It would also be unfair to associate this type of advocacy and lack of critique exclusively with practitioners. I have certainly encountered it frequently in some presentations on popular music (in the manner mentioned above), certain types of ethnography dominated by simple representation of the views of the informants, with little critical interpretation (to such an extent that some such work can appear hagiographic, as I have argued in a variety of cases – see my two essays on ethnography in this volume), or those soundscape studies which consist primarily of listing a range of sounds to be found in a particular location, whereby the simple fact of the sounds being variegated appears to suffice for interpretation.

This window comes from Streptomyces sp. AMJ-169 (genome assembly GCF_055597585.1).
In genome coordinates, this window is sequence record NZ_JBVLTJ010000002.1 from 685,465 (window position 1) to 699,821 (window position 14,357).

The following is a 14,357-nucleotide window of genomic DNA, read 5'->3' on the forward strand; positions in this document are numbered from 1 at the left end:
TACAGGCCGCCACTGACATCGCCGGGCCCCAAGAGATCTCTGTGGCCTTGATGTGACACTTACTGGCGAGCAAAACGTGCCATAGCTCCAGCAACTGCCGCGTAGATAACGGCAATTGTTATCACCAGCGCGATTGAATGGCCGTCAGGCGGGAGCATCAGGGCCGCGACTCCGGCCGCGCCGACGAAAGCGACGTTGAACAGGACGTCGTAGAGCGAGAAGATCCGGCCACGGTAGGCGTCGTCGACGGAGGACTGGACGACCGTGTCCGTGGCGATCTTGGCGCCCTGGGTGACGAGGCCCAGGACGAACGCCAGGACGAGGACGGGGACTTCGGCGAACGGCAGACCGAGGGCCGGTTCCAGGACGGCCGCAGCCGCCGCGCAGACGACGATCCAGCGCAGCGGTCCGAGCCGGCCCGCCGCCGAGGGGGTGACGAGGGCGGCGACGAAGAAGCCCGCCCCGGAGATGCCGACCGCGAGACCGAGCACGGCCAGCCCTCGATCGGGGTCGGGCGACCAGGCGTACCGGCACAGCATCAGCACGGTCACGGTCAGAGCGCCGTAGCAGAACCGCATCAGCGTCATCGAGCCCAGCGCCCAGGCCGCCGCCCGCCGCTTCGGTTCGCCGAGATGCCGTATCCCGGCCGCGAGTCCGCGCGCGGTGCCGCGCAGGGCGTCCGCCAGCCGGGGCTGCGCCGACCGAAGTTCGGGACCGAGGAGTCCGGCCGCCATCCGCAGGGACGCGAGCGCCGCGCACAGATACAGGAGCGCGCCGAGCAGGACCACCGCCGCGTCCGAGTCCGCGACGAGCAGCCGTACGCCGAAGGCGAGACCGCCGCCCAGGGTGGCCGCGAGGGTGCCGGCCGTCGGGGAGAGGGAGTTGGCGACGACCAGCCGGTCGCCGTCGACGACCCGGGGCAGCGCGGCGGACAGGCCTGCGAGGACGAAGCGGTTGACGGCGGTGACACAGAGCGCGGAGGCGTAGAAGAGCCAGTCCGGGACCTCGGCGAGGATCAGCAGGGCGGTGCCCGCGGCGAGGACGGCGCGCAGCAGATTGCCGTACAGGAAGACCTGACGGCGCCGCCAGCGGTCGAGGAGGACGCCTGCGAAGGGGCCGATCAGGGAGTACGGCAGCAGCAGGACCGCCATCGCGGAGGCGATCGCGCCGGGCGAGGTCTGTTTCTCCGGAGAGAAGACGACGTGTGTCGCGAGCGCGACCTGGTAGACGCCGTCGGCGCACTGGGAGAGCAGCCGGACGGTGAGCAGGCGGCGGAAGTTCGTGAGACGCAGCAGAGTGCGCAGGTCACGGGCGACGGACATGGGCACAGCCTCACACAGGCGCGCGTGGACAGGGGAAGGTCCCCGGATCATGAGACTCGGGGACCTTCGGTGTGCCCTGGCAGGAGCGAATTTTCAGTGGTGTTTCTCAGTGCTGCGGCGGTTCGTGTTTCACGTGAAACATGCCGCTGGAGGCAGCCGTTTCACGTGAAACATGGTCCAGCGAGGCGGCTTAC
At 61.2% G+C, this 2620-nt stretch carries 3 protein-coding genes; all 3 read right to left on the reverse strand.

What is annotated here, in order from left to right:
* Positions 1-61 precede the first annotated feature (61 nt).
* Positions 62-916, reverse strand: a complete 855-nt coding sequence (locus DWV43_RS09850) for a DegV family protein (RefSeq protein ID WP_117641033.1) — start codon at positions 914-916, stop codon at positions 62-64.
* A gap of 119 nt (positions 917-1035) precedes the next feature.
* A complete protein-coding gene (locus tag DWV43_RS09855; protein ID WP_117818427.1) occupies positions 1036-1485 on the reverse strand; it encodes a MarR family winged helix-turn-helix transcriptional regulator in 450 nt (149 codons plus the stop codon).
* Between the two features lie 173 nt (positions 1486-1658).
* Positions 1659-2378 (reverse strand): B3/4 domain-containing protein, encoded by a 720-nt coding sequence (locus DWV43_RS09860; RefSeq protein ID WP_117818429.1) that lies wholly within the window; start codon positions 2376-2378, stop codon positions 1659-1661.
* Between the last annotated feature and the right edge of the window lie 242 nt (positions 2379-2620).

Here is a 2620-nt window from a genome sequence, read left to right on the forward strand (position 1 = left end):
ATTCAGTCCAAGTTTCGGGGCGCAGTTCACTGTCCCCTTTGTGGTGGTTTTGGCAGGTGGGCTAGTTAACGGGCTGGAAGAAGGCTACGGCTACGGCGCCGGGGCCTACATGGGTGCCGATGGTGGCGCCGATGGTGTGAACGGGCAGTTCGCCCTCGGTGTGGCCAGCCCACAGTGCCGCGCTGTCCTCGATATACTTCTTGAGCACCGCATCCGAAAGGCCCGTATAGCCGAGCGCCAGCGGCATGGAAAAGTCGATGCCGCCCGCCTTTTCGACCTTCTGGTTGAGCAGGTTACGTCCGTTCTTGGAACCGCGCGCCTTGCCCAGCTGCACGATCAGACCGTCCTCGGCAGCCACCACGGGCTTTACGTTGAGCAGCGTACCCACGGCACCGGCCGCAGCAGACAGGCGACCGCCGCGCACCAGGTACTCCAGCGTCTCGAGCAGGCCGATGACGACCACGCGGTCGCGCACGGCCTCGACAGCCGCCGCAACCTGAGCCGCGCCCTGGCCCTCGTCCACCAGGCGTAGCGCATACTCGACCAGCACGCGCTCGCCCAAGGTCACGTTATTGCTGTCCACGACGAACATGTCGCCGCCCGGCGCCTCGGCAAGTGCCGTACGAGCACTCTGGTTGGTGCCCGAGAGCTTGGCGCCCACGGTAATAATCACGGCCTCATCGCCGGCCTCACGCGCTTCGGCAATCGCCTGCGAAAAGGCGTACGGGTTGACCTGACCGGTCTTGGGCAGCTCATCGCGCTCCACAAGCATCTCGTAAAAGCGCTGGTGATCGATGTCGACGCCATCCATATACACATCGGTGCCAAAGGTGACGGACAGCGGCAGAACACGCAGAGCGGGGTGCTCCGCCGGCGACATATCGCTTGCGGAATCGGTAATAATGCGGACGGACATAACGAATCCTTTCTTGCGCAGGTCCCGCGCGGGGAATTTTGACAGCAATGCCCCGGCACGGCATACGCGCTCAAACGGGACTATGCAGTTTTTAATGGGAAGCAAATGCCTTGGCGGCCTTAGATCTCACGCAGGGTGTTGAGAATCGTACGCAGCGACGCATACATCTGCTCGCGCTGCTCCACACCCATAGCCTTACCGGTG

Some of those can rub off on those working in academia who are not themselves practitioners, but write about contemporary work (this was a recurrent subject in the 2017 conference at the University of Surrey on ‘Writing on Contemporary Artists’, where it was fascinating to find how many scholars working on different artistic disciplines had experienced the same issues, conflicts of interests, and so on). Many will share faculties with practitioners, sometimes working in fields related to those about which they write. In my experience, such practitioners, especially those who believe their fields to be beleaguered or little recognised in a wider social context (as with many in new music, not least electroacoustic music), can respond very negatively and even in a hostile fashion that the sort of critical writing which might do something other than simply flatter the type of work they do. While this can only be conjecture/speculation, I do believe that this type of ‘peer pressure’ often has an impact on scholars, leading them to avoid more difficult critical questions, aesthetic or otherwise. But this compromises the depth and integrity of their research, and in my view has led to scholarly writing on new music remaining a very uneven field compared to those dealing with other areas, where will not interact almost on a daily basis with individuals deeply invested in such fields.